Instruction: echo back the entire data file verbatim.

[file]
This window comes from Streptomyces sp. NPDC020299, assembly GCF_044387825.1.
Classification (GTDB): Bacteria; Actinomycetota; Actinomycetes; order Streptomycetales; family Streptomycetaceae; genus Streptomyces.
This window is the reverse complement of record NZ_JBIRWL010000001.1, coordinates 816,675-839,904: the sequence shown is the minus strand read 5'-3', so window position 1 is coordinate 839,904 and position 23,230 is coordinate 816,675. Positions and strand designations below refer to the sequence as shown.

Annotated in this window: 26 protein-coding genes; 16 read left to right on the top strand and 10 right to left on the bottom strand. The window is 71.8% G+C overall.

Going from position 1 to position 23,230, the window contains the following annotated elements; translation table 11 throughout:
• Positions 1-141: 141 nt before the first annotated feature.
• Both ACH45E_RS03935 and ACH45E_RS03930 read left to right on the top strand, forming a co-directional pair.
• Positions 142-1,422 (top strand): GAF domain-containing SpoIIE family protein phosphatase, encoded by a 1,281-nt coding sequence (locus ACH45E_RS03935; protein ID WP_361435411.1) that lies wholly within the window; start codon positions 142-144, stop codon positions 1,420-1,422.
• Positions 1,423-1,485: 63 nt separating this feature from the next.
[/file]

This window comes from Streptomyces sp. NPDC020299, assembly GCF_044387825.1.
Classification (GTDB): Bacteria; Actinomycetota; Actinomycetes; order Streptomycetales; family Streptomycetaceae; genus Streptomyces.
This window is the reverse complement of record NZ_JBIRWL010000001.1, coordinates 816,675-839,904: the sequence shown is the minus strand read 5'-3', so window position 1 is coordinate 839,904 and position 23,230 is coordinate 816,675. Positions and strand designations below refer to the sequence as shown.

Annotated in this window: 26 protein-coding genes; 16 read left to right on the top strand and 10 right to left on the bottom strand. The window is 71.8% G+C overall.

Going from position 1 to position 23,230, the window contains the following annotated elements; translation table 11 throughout:
• Positions 1-141: 141 nt before the first annotated feature.
• Both ACH45E_RS03935 and ACH45E_RS03930 read left to right on the top strand, forming a co-directional pair.
• Positions 142-1,422 (top strand): GAF domain-containing SpoIIE family protein phosphatase, encoded by a 1,281-nt coding sequence (locus ACH45E_RS03935; protein ID WP_361435411.1) that lies wholly within the window; start codon positions 142-144, stop codon positions 1,420-1,422.
• Positions 1,423-1,485: 63 nt separating this feature from the next.